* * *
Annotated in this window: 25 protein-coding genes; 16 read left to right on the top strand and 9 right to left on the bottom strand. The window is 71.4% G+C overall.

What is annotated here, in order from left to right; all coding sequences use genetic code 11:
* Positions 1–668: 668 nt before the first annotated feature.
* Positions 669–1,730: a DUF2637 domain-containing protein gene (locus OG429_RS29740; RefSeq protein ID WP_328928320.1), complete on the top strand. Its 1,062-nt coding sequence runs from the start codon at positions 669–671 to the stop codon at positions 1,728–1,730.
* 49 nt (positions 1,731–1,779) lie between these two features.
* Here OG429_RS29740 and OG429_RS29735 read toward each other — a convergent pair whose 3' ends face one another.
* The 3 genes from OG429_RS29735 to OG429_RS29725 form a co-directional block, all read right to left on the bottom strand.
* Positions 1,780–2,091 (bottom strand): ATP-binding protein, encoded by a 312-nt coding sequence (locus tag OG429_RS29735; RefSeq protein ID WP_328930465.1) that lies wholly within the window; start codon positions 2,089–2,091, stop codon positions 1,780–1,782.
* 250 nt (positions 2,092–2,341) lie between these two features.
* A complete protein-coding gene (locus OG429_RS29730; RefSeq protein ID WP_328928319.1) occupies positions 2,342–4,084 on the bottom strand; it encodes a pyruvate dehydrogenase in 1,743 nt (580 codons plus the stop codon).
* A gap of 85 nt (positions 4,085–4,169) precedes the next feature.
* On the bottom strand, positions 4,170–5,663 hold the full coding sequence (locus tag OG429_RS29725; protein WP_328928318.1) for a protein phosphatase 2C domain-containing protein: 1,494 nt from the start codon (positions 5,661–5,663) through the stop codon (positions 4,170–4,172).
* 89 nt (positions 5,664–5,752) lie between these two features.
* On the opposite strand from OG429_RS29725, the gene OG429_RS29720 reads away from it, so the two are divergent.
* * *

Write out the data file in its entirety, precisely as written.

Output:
Annotated in this window: 25 protein-coding genes; 16 read left to right on the top strand and 9 right to left on the bottom strand. The window is 71.4% G+C overall.

What is annotated here, in order from left to right; all coding sequences use genetic code 11:
* Positions 1–668: 668 nt before the first annotated feature.
* Positions 669–1,730: a DUF2637 domain-containing protein gene (locus OG429_RS29740; RefSeq protein ID WP_328928320.1), complete on the top strand. Its 1,062-nt coding sequence runs from the start codon at positions 669–671 to the stop codon at positions 1,728–1,730.
* 49 nt (positions 1,731–1,779) lie between these two features.
* Here OG429_RS29740 and OG429_RS29735 read toward each other — a convergent pair whose 3' ends face one another.
* The 3 genes from OG429_RS29735 to OG429_RS29725 form a co-directional block, all read right to left on the bottom strand.
* Positions 1,780–2,091 (bottom strand): ATP-binding protein, encoded by a 312-nt coding sequence (locus tag OG429_RS29735; RefSeq protein ID WP_328930465.1) that lies wholly within the window; start codon positions 2,089–2,091, stop codon positions 1,780–1,782.
* 250 nt (positions 2,092–2,341) lie between these two features.
* A complete protein-coding gene (locus OG429_RS29730; RefSeq protein ID WP_328928319.1) occupies positions 2,342–4,084 on the bottom strand; it encodes a pyruvate dehydrogenase in 1,743 nt (580 codons plus the stop codon).
* A gap of 85 nt (positions 4,085–4,169) precedes the next feature.
* On the bottom strand, positions 4,170–5,663 hold the full coding sequence (locus tag OG429_RS29725; protein WP_328928318.1) for a protein phosphatase 2C domain-containing protein: 1,494 nt from the start codon (positions 5,661–5,663) through the stop codon (positions 4,170–4,172).
* 89 nt (positions 5,664–5,752) lie between these two features.
* On the opposite strand from OG429_RS29725, the gene OG429_RS29720 reads away from it, so the two are divergent.